Dictionary: DEL'TA – DEM'A-GOG-ISM

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DEL'TA, n.

The Greek letter Δ. A tract of alluvial land in the form of that letter, or triangular. It is particularly applied to such a tract of land in Egypt, formed by two main branches of the Nile, and the Mediterranean sea; but the word is applied to any tract of land of a similar figure and formation.

DEL'TOID, a. [Gr. δελτα, the letter Δ, and ειδος, form.]

  1. Resembling the Greek Δ, triangular; an epithet applied to a muscle of the shoulder which moves the arm forward, upward, and backward. – Coxe.
  2. In botany, shaped somewhat like a delta or rhomb, having four angles, of which the lateral ones are less distant from the base than the others; as, a deltoid leaf. – Linnæus. Martyn. Trowel-shaped, having three angles, of which the terminal one is much further from the base than the lateral ones. – Smith.

DE-LUD'A-BLE, a. [See Delude.]

That may be deluded or deceived; liable to be imposed on. – Brown.

DE-LUDE', v.t. [L. deludo; de and ludo, to play, to mock; Ch. and Heb. לוץ. Class Ls, No. 3, 5, 30, 46.]

  1. To deceive; to impose on; to lead from truth or into error; to mislead the mind or judgment; to beguile. Cheat is generally applied to deception in bargains; delude, to deception in opinion. An artful man deludes his followers. We are often deluded by false appearances.
  2. To frustrate or disappoint.

DE-LUD'ED, pp.

Deceived; misled; led into error.


One who deceives; a deceiver; an impostor; one who holds out false pretenses.


The act of deceiving; falsehood. – Prideaux.

DE-LUD'ING, ppr.

Deceiving; leading astray; misleading the opinion or judgment.

DEL'UGE, n. [Fr. deluge; Arm. diluich; Sp. diluvio; It. id.; L. diluvies, diluvium, from diluo, diluvio; di and luo, lavo, to wash. If deluge and diluvium are the same word, of which there can be little doubt, the fact proves that luo, lavo, is contracted or changed from lugo, and that the primitive word was lugo; and it is certain that the radix of fluo is flugo. See Flow.]

  1. Any overflowing of water; an inundation; a flood; a swell of water over the natural banks of a river or shore of the ocean, spreading over the adjacent land. But appropriately, the great flood or overflowing of the earth by water, in the days of Noah; according to the common chronology, Anno Mundi, 1656. – Gen. vi.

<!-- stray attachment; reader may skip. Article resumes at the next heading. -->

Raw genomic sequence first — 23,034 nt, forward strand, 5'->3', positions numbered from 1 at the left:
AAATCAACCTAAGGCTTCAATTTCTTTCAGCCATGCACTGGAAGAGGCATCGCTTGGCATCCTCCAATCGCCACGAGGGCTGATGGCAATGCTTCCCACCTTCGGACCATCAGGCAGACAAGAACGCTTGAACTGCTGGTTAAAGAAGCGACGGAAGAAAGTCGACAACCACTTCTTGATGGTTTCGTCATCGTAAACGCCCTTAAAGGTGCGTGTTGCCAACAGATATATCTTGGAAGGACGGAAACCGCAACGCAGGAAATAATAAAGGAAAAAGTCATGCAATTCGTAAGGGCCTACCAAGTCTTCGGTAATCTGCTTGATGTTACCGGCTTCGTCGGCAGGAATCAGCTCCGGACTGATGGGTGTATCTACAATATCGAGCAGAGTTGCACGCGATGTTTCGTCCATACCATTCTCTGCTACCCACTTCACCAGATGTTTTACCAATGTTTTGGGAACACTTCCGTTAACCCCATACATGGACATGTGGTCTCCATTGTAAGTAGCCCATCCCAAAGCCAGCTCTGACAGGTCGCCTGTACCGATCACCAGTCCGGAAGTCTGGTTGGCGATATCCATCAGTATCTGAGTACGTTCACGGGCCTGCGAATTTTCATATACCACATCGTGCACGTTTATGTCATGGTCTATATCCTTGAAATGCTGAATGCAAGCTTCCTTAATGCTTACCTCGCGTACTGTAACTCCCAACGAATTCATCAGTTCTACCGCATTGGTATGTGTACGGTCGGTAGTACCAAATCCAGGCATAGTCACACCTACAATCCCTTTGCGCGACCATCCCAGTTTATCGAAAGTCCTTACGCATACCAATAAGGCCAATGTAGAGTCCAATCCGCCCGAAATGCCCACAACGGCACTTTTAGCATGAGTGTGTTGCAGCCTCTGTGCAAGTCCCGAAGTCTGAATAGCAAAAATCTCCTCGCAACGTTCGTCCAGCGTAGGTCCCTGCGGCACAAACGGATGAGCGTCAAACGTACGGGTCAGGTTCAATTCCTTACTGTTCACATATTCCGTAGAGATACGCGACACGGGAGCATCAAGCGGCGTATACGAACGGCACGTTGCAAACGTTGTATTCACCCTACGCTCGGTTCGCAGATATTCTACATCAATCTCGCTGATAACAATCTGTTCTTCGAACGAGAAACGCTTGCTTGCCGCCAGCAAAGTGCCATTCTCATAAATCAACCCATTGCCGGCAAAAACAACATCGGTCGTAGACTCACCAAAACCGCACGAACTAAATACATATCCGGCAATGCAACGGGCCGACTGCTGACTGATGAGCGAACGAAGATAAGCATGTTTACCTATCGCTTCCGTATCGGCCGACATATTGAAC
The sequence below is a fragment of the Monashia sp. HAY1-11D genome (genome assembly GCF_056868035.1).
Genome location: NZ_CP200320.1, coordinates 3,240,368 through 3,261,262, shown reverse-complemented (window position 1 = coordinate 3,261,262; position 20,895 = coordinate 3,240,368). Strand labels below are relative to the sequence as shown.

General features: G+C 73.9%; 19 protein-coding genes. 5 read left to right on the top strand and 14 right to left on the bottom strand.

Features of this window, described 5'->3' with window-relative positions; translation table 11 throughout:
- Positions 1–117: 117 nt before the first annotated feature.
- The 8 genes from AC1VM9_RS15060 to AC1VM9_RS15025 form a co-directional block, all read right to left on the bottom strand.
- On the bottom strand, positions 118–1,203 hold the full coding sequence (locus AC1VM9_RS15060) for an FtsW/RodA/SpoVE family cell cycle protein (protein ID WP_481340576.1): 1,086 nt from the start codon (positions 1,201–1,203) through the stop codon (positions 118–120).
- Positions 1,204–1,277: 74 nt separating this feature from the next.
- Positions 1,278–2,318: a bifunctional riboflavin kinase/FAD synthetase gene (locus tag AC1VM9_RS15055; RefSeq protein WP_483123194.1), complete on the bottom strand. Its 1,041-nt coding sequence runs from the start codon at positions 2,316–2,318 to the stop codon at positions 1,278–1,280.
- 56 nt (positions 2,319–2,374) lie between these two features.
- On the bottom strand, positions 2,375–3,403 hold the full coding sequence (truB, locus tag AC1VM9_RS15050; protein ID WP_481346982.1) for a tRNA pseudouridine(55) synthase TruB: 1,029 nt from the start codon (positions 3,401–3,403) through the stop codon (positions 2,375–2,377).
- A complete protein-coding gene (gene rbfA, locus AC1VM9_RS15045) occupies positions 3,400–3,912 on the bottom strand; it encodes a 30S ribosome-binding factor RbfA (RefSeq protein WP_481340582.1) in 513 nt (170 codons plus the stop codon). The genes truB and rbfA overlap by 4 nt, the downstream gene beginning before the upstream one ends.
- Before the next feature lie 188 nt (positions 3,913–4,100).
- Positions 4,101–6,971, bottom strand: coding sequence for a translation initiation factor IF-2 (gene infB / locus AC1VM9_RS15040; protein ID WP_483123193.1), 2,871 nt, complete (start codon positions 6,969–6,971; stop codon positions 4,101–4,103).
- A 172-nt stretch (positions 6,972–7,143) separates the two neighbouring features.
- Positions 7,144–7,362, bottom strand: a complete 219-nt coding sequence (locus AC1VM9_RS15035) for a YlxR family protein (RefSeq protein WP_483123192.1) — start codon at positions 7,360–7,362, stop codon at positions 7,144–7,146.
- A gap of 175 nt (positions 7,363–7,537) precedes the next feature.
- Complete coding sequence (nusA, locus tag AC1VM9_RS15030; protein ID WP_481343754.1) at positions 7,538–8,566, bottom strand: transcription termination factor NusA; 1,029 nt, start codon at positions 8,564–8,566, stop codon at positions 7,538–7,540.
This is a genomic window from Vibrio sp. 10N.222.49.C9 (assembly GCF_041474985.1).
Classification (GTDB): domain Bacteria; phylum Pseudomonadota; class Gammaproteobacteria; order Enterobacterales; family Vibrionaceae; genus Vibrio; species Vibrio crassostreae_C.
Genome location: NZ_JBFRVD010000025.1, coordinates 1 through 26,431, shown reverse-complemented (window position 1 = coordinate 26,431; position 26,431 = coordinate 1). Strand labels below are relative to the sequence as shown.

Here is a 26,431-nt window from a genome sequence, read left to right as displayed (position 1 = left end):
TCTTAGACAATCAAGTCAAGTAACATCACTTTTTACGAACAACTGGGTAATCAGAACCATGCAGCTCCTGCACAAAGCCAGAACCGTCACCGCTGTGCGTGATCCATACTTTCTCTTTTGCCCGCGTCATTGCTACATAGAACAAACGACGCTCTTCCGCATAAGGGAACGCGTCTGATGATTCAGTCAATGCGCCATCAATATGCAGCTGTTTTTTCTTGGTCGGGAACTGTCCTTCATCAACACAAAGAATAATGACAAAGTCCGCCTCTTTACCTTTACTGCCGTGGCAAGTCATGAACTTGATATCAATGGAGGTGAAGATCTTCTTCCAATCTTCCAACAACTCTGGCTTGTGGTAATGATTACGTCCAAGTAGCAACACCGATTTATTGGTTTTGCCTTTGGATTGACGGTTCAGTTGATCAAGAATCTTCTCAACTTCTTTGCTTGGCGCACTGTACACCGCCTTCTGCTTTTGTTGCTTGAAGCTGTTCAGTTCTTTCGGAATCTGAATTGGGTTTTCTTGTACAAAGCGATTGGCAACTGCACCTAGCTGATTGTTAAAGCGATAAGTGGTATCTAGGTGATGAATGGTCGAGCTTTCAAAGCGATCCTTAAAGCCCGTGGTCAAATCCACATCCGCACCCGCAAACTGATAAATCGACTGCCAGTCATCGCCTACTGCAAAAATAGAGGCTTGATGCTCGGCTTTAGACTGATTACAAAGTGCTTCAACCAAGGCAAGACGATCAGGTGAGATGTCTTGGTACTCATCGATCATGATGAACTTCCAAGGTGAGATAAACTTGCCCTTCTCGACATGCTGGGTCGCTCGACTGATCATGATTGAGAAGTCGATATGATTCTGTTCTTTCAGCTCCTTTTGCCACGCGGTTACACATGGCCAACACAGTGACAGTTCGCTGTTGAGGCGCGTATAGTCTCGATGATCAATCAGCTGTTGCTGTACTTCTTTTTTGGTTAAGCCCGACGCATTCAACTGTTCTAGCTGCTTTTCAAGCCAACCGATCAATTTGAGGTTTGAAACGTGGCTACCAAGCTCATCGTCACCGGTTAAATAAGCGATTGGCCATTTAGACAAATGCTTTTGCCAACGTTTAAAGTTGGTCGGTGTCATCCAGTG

2. A sweeping or overwhelming calamity.

DEL'UGE, v.t.

  1. To overflow with water; to inundate; to drown. The waters deluged the earth and destroyed the old world.
  2. To overwhelm; to cover with any flowing or moving, spreading body. The Northern nations deluged the Roman empire with their armies.
  3. To overwhelm; to cause to sink under the weight of a general or spreading calamity; as, the land is deluged with corruption.

DEL'U-GED, pp.

Overflowed; inundated; overwhelmed.

DEL'U-GING, ppr.

Overflowing; inundating; overwhelming.

DE-LU'SION, n. [s as z; L. delusio. See Delude.]

  1. The act of deluding; deception; a misleading of the mind. We are all liable to the delusions of artifice.
  2. False representation; illusion; error or mistake proceeding from false views. And fondly mourn'd the dear delusion gone. – Prior.


Apt to deceive; tending to mislead the mind; deceptive; beguiling; as, delusive arts; delusive appearances.


In a delusive manner.


The quality of being delusive; tendency to deceive.


Apt to deceive; deceptive. – Glanville.

DELVE, n. [delv.]

A place dug; a pit; a pit-fall; a ditch; a den; a cave. [Not now used.] – Spenser. Delve of coals, a quantity of fossil coals dug. [Not used, or local.]

DELVE, v.t. [delv; Sax. delfan; D. delven; Russ. dolblyu; to dig. Qu. Arm. toulla, to dig or make a hole, W. twll, a hole, and L. talpa, a mole, perhaps the delver.]

  1. To dig; to open the ground with a spade. Delve of convenient depth your thrashing floor. – Dryden.
  2. To fathom; to sound; to penetrate. I can not delve him to the root. – Shak.

DELV'ED, pp.

Dug; fathomed.


One who digs, as with a spade.

DELV'ING, ppr.



The act or process of depriving one of magnetic influence.


To deprive of magnetic influence; to restore from a sleep-waking state.


The practices of a demagogue.